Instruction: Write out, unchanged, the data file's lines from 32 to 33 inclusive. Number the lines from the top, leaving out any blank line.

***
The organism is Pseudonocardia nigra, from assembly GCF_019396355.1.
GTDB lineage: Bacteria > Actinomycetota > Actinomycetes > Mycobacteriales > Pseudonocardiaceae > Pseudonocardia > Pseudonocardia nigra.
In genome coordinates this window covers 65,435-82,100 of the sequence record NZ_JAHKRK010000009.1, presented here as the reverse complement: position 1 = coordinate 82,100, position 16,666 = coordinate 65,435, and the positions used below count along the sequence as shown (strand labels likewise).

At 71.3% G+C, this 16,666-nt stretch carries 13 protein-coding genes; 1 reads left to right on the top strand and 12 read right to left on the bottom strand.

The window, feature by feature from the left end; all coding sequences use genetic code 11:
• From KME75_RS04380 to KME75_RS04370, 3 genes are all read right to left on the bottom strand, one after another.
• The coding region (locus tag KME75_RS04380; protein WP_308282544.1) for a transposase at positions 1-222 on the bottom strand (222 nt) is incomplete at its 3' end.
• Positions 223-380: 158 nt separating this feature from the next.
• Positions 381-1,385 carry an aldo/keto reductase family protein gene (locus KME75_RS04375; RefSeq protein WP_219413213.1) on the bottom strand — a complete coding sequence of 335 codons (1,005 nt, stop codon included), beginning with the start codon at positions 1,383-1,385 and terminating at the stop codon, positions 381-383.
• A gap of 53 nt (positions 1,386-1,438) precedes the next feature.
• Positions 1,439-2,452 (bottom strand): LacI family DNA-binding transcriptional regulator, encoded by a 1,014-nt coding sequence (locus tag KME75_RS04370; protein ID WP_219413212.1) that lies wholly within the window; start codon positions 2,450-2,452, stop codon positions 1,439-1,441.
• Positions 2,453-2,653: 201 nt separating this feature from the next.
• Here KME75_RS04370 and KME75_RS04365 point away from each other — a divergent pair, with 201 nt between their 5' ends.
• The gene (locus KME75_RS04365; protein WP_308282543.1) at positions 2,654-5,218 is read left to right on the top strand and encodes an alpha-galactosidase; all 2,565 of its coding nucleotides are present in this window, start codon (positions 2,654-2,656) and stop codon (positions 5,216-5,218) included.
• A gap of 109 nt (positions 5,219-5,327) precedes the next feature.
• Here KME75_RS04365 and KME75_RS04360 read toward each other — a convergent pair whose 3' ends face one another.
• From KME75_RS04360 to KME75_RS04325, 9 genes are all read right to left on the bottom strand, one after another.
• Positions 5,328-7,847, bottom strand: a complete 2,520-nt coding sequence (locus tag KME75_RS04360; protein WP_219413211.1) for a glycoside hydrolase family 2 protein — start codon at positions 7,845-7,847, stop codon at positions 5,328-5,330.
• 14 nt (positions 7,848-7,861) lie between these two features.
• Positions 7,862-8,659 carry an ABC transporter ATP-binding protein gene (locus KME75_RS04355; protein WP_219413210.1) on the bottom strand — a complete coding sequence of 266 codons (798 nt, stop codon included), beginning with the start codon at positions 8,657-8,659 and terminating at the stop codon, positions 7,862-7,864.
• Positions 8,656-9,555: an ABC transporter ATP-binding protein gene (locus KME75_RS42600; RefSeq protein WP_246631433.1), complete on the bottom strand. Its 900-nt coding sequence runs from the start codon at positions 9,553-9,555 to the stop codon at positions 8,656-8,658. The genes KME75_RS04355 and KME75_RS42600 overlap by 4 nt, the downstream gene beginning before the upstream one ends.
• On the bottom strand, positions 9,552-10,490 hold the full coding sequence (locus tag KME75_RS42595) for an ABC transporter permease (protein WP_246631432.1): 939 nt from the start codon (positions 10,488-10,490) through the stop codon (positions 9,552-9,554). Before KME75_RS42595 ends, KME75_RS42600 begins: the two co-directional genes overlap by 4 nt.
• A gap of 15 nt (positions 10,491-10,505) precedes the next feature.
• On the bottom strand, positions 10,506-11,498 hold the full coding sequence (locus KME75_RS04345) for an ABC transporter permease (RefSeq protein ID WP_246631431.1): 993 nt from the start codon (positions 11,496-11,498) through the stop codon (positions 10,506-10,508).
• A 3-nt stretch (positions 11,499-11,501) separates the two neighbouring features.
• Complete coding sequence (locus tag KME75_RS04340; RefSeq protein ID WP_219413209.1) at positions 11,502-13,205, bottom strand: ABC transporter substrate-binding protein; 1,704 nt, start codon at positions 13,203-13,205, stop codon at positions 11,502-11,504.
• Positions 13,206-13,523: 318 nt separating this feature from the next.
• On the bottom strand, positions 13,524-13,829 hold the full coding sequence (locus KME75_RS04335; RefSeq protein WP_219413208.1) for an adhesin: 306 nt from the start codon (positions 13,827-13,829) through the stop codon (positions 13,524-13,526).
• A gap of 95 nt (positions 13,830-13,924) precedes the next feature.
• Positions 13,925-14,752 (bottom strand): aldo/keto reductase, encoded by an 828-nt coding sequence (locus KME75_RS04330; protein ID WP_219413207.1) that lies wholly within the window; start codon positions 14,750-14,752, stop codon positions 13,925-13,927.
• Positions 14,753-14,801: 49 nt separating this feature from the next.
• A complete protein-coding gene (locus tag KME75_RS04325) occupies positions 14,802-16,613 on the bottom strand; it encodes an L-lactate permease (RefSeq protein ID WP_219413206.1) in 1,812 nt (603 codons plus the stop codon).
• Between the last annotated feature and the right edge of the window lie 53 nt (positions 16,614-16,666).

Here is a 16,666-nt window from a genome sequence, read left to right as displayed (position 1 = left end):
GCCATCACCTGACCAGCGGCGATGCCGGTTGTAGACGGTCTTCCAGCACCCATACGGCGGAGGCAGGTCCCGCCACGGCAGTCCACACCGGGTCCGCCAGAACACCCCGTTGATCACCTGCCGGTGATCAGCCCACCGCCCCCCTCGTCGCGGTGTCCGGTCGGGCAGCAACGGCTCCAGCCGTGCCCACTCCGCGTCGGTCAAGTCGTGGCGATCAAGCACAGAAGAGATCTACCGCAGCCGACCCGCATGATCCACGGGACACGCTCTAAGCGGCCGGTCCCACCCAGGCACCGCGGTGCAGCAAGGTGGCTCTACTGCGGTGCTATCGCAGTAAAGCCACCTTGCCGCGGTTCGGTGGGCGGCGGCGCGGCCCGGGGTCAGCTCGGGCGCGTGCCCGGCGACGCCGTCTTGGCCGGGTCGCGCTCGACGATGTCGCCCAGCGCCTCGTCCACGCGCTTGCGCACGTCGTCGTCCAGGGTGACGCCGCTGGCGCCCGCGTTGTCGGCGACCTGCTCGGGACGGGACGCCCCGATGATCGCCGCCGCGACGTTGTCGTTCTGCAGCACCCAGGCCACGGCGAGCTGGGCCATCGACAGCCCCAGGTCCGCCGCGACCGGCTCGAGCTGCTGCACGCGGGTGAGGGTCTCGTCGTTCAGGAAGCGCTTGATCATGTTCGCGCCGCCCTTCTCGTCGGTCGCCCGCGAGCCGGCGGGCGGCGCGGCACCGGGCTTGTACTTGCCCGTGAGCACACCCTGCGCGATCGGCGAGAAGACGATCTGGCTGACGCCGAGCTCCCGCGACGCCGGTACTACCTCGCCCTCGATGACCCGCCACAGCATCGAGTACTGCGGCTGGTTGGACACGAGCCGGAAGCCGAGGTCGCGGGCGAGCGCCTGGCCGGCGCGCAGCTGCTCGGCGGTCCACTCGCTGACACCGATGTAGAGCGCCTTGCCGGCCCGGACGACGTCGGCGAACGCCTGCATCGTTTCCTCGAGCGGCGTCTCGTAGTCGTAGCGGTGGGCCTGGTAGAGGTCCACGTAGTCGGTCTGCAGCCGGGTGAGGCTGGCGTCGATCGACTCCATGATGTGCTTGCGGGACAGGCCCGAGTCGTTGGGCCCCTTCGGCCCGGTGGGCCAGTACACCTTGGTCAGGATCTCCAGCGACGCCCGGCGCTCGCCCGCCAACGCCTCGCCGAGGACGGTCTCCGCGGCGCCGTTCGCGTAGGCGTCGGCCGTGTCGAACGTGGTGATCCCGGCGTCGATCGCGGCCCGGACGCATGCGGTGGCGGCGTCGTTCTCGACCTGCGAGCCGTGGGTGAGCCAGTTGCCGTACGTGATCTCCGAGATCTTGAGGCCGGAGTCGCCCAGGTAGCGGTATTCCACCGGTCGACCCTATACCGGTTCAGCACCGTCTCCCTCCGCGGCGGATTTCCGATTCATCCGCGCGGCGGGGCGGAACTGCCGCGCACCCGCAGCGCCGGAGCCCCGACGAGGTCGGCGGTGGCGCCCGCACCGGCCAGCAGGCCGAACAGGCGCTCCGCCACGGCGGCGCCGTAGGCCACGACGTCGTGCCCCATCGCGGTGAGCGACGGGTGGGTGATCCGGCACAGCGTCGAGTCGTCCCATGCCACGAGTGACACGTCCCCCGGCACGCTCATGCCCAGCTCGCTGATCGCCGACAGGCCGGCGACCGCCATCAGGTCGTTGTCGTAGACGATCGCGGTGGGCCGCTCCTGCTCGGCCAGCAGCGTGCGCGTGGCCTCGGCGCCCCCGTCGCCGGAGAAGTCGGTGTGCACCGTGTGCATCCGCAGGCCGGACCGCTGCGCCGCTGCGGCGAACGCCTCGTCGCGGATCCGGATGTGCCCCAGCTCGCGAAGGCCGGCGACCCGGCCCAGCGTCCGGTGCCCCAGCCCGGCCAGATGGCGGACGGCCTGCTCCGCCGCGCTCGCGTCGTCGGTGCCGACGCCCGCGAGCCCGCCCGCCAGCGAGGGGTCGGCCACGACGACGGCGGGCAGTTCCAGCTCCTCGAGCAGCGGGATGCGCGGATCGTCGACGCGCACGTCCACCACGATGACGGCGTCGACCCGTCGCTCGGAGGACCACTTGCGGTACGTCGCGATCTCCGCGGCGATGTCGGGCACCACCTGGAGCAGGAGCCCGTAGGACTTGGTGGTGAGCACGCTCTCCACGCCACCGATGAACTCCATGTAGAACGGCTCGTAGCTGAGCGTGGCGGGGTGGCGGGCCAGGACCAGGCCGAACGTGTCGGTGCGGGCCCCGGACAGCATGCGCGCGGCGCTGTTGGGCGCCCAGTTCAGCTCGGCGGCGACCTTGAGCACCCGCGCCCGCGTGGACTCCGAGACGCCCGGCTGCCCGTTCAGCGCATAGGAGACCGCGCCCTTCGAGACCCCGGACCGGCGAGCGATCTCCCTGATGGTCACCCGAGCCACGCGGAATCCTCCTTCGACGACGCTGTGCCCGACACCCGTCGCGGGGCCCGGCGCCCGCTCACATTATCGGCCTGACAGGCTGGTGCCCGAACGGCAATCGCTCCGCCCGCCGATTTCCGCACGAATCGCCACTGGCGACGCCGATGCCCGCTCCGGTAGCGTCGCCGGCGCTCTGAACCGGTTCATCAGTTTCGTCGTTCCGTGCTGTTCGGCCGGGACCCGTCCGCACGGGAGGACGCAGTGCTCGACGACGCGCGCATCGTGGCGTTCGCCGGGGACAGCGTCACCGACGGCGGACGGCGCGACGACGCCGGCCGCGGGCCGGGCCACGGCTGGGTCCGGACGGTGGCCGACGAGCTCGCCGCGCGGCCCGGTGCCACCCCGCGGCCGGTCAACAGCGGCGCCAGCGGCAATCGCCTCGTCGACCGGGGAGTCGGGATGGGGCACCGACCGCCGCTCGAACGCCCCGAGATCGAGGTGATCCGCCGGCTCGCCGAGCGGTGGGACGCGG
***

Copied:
• A complete protein-coding gene (locus tag KME75_RS04325) occupies positions 14,802-16,613 on the bottom strand; it encodes an L-lactate permease (RefSeq protein ID WP_219413206.1) in 1,812 nt (603 codons plus the stop codon).
• Between the last annotated feature and the right edge of the window lie 53 nt (positions 16,614-16,666).